Molly Ivins about the Red Cross Report:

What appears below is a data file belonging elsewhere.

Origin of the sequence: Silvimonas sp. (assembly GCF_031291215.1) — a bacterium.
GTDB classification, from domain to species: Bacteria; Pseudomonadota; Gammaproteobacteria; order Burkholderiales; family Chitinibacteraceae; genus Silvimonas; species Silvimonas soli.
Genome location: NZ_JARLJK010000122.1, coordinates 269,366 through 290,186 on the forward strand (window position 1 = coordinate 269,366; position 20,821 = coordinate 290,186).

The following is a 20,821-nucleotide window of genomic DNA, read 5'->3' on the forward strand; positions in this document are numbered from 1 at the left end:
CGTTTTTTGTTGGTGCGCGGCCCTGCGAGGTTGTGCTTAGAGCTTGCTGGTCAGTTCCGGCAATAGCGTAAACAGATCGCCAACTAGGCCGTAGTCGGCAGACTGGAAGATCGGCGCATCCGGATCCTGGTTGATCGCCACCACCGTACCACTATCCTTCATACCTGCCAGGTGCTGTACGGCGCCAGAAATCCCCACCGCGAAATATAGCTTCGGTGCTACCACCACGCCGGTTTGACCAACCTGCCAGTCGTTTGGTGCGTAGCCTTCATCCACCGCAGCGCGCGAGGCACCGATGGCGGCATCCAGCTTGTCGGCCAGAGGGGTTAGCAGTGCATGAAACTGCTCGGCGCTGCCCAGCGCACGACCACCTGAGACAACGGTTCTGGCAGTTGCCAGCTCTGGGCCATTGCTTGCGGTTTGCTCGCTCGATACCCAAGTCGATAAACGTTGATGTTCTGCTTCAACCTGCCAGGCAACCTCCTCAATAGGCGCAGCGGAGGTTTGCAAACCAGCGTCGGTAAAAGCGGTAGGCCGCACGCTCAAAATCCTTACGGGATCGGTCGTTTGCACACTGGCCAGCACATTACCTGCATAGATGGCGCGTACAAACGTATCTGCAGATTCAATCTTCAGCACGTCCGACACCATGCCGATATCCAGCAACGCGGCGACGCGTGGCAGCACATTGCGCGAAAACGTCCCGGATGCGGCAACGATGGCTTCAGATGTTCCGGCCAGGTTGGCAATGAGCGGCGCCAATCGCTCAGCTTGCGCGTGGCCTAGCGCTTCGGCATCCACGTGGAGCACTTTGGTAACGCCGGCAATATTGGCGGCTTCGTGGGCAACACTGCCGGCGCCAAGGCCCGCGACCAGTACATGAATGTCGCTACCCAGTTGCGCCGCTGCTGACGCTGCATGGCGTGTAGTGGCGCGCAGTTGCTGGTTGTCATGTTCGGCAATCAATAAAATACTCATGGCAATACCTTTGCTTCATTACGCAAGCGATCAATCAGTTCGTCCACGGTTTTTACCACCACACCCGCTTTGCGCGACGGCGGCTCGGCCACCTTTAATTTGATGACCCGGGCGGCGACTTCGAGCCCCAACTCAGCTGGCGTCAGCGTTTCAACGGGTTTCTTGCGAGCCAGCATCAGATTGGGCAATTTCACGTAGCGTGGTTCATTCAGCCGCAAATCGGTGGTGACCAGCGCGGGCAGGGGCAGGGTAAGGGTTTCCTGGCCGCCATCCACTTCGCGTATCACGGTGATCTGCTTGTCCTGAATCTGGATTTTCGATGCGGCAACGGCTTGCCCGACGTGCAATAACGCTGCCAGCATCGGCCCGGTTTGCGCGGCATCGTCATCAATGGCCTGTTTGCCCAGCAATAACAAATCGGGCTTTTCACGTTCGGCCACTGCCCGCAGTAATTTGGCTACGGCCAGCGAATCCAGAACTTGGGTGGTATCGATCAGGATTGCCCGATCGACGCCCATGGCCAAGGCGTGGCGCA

It is both peculiar and chilling to find oneself discussing the problem of American torture. I have considered support of basic human rights and dignity so much a part of our national identity that this feels as strange as though I'd suddenly become Chinese or found Fidel Castro in the refrigerator. One's first response to the report by the International Red Cross about torture at our prison at Guantanamo is denial. "I don't want to think about it; I don't want to hear about it; we're the good guys, they're the bad guys; shut up. And besides, they attacked us first." But our country has opposed torture since its founding. One of our founding principles is that cruel and unusual punishment is both illegal and wrong. Every year, our State Department issues a report grading other countries on their support for or violations of human rights. The first requirement here is that we look at what we are doing – and not blink, not use euphemisms. Despite the Red Cross' polite language, this is not "tantamount to torture." It's torture. It is not "detainee abuse." It's torture. If they were doing it to you, you would know it was torture. It must be hidden away, because it's happening in Cuba or elsewhere abroad.Read the entire thing. She makes a good point about reciprocation of which I hadn't thought of before.